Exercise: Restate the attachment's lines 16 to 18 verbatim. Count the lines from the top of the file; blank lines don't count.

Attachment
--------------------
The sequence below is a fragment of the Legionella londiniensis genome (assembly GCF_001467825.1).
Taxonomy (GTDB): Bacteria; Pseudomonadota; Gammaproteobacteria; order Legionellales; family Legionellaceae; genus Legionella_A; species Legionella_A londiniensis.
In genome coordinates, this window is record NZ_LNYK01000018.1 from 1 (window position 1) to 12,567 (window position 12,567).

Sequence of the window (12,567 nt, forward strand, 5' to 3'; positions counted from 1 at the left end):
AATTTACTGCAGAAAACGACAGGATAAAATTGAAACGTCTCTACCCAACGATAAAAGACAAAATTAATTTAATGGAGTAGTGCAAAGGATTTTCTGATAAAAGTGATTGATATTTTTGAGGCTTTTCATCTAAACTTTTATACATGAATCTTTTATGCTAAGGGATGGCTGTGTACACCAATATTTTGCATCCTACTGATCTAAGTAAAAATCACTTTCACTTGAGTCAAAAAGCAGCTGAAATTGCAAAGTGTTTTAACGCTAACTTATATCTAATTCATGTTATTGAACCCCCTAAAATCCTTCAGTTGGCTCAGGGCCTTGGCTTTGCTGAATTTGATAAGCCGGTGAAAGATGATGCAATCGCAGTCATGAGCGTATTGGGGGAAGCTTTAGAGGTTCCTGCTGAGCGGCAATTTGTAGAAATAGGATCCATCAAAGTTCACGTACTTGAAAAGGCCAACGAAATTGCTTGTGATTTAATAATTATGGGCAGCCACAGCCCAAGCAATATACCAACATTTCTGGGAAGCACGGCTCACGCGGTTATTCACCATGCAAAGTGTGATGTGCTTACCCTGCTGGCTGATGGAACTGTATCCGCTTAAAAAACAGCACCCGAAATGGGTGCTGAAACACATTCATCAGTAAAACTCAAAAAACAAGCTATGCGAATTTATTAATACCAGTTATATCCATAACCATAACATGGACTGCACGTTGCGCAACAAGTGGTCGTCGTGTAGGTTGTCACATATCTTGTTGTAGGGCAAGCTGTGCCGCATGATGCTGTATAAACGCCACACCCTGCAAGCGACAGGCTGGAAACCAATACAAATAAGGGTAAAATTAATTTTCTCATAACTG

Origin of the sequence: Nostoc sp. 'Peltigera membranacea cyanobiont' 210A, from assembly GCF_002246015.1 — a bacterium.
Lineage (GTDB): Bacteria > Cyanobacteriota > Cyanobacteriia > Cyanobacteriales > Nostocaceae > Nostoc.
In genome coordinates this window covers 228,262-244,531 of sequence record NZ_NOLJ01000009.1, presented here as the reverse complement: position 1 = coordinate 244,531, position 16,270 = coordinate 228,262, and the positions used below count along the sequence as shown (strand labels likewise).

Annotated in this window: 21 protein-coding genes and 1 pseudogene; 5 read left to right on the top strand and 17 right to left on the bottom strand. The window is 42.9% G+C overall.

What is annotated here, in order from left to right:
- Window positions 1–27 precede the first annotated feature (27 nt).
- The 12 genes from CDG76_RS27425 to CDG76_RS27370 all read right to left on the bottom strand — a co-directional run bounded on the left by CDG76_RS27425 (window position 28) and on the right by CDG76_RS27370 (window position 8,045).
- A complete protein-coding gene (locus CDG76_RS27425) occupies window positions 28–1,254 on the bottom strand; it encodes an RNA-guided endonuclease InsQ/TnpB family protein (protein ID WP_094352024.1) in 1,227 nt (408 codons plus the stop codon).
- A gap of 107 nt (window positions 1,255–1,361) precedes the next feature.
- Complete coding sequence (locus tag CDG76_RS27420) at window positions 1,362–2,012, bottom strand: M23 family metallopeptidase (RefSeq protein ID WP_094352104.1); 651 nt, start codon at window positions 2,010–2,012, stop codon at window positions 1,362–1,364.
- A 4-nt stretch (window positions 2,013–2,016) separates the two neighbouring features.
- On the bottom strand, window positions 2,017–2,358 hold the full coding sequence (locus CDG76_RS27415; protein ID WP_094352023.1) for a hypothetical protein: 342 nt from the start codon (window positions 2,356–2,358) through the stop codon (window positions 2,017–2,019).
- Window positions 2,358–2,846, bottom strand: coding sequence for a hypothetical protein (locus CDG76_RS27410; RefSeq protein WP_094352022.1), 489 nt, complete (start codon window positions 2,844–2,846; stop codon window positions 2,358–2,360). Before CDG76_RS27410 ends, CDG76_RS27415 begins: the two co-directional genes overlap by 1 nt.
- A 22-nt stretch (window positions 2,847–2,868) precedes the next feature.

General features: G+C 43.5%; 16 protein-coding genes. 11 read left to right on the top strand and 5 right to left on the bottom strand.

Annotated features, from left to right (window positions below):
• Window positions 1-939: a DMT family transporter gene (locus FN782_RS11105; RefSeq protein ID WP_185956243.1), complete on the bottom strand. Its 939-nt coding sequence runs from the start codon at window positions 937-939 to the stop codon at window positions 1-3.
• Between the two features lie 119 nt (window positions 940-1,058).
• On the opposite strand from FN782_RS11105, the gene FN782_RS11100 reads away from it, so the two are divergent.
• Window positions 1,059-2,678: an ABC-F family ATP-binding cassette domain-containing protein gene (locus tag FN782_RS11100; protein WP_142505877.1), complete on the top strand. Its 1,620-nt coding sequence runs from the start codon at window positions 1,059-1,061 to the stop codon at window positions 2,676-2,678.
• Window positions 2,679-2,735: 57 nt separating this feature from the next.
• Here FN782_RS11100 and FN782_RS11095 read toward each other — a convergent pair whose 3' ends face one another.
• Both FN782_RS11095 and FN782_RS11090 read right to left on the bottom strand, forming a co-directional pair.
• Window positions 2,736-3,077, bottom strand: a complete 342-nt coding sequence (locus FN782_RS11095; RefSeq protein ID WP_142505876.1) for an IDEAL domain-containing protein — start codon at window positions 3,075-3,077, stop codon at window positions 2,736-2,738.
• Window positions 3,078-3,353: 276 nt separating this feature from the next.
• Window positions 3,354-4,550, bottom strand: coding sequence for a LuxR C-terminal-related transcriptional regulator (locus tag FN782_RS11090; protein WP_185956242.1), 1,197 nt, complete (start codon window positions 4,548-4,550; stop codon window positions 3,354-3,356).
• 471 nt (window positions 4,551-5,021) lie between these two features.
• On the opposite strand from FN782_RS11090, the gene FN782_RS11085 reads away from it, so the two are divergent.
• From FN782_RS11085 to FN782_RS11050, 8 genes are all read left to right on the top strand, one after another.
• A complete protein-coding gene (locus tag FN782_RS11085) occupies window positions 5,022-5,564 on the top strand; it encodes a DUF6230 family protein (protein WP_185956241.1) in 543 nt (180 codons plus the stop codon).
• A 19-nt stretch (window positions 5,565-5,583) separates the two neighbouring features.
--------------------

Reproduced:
- A 4-nt stretch (window positions 2,013–2,016) separates the two neighbouring features.
- On the bottom strand, window positions 2,017–2,358 hold the full coding sequence (locus CDG76_RS27415; protein ID WP_094352023.1) for a hypothetical protein: 342 nt from the start codon (window positions 2,356–2,358) through the stop codon (window positions 2,017–2,019).
- Window positions 2,358–2,846, bottom strand: coding sequence for a hypothetical protein (locus CDG76_RS27410; RefSeq protein WP_094352022.1), 489 nt, complete (start codon window positions 2,844–2,846; stop codon window positions 2,358–2,360). Before CDG76_RS27410 ends, CDG76_RS27415 begins: the two co-directional genes overlap by 1 nt.